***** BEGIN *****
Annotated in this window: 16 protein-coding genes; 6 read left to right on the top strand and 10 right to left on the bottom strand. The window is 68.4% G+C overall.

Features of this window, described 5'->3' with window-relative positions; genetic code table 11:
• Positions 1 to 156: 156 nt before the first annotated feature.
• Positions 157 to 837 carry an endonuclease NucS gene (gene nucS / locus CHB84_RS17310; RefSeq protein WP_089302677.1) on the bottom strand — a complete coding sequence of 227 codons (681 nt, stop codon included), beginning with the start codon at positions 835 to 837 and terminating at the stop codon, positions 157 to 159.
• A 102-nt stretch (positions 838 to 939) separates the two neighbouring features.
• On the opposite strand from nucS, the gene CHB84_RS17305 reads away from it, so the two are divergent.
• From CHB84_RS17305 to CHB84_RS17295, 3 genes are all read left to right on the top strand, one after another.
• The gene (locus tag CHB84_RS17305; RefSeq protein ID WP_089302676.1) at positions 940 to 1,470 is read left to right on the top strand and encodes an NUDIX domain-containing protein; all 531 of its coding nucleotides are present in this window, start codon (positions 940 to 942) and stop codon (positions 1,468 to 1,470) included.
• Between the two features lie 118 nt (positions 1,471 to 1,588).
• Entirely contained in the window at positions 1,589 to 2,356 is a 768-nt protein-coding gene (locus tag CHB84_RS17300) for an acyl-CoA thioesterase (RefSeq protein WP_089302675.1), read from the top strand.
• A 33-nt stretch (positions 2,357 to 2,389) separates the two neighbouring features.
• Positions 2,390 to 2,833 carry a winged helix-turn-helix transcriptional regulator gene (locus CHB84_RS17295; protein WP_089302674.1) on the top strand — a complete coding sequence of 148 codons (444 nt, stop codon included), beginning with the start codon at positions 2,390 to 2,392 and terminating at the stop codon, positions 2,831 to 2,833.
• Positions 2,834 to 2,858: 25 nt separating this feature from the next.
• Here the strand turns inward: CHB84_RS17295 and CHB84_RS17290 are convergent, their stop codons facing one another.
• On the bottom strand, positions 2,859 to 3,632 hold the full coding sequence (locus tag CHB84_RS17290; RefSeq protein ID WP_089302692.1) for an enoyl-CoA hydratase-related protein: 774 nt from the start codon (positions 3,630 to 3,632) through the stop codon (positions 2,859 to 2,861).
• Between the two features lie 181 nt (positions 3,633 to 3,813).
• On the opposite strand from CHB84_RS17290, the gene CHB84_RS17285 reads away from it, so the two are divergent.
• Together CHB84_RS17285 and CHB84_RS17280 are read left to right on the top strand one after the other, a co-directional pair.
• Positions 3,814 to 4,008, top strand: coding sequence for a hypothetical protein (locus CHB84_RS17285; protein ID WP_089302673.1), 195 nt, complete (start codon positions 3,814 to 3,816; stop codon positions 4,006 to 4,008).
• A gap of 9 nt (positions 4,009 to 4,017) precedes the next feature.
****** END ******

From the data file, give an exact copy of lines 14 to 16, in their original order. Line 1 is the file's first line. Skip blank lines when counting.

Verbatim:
• Here the strand turns inward: CHB84_RS17295 and CHB84_RS17290 are convergent, their stop codons facing one another.
• On the bottom strand, positions 2,859 to 3,632 hold the full coding sequence (locus tag CHB84_RS17290; RefSeq protein ID WP_089302692.1) for an enoyl-CoA hydratase-related protein: 774 nt from the start codon (positions 3,630 to 3,632) through the stop codon (positions 2,859 to 2,861).
• Between the two features lie 181 nt (positions 3,633 to 3,813).